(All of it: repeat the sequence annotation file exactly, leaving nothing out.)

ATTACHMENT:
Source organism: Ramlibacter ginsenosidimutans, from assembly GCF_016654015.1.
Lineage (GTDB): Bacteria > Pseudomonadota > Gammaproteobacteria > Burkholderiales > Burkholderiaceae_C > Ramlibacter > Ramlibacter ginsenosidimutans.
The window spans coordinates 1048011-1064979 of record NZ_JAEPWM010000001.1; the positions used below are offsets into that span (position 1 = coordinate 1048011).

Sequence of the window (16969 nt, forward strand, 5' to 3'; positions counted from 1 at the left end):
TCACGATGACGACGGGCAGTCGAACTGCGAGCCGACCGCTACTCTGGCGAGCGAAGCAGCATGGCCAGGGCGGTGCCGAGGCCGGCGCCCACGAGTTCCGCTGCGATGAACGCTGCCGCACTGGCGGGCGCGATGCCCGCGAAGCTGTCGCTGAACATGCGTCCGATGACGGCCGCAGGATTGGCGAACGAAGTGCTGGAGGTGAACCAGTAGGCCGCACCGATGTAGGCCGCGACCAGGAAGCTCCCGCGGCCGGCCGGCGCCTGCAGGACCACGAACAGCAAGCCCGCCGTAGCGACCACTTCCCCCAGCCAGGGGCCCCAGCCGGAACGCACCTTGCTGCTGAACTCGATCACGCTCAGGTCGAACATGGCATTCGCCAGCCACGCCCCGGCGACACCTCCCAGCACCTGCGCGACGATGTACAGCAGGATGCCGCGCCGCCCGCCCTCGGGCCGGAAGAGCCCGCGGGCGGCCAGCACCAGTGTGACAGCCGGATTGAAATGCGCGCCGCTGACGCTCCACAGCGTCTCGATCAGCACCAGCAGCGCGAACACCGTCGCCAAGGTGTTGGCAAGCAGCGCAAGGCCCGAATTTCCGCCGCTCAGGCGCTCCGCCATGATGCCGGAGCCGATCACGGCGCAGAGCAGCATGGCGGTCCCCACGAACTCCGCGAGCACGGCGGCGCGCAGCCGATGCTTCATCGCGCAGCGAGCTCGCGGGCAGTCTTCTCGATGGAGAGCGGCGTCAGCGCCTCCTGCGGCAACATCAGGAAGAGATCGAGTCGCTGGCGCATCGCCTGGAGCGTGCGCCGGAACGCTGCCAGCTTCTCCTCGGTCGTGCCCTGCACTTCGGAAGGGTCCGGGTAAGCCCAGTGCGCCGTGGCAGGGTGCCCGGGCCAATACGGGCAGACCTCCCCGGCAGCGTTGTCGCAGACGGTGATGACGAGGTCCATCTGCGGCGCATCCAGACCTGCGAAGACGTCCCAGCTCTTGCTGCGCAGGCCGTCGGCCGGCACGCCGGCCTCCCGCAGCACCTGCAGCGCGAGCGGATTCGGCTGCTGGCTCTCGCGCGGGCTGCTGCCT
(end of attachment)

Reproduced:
Source organism: Ramlibacter ginsenosidimutans, from assembly GCF_016654015.1.
Lineage (GTDB): Bacteria > Pseudomonadota > Gammaproteobacteria > Burkholderiales > Burkholderiaceae_C > Ramlibacter > Ramlibacter ginsenosidimutans.
The window spans coordinates 1048011-1064979 of record NZ_JAEPWM010000001.1; the positions used below are offsets into that span (position 1 = coordinate 1048011).

Sequence of the window (16969 nt, forward strand, 5' to 3'; positions counted from 1 at the left end):
TCACGATGACGACGGGCAGTCGAACTGCGAGCCGACCGCTACTCTGGCGAGCGAAGCAGCATGGCCAGGGCGGTGCCGAGGCCGGCGCCCACGAGTTCCGCTGCGATGAACGCTGCCGCACTGGCGGGCGCGATGCCCGCGAAGCTGTCGCTGAACATGCGTCCGATGACGGCCGCAGGATTGGCGAACGAAGTGCTGGAGGTGAACCAGTAGGCCGCACCGATGTAGGCCGCGACCAGGAAGCTCCCGCGGCCGGCCGGCGCCTGCAGGACCACGAACAGCAAGCCCGCCGTAGCGACCACTTCCCCCAGCCAGGGGCCCCAGCCGGAACGCACCTTGCTGCTGAACTCGATCACGCTCAGGTCGAACATGGCATTCGCCAGCCACGCCCCGGCGACACCTCCCAGCACCTGCGCGACGATGTACAGCAGGATGCCGCGCCGCCCGCCCTCGGGCCGGAAGAGCCCGCGGGCGGCCAGCACCAGTGTGACAGCCGGATTGAAATGCGCGCCGCTGACGCTCCACAGCGTCTCGATCAGCACCAGCAGCGCGAACACCGTCGCCAAGGTGTTGGCAAGCAGCGCAAGGCCCGAATTTCCGCCGCTCAGGCGCTCCGCCATGATGCCGGAGCCGATCACGGCGCAGAGCAGCATGGCGGTCCCCACGAACTCCGCGAGCACGGCGGCGCGCAGCCGATGCTTCATCGCGCAGCGAGCTCGCGGGCAGTCTTCTCGATGGAGAGCGGCGTCAGCGCCTCCTGCGGCAACATCAGGAAGAGATCGAGTCGCTGGCGCATCGCCTGGAGCGTGCGCCGGAACGCTGCCAGCTTCTCCTCGGTCGTGCCCTGCACTTCGGAAGGGTCCGGGTAAGCCCAGTGCGCCGTGGCAGGGTGCCCGGGCCAATACGGGCAGACCTCCCCGGCAGCGTTGTCGCAGACGGTGATGACGAGGTCCATCTGCGGCGCATCCAGACCTGCGAAGACGTCCCAGCTCTTGCTGCGCAGGCCGTCGGCCGGCACGCCGGCCTCCCGCAGCACCTGCAGCGCGAGCGGATTCGGCTGCTGGCTCTCGCGCGGGCTGCTGCCT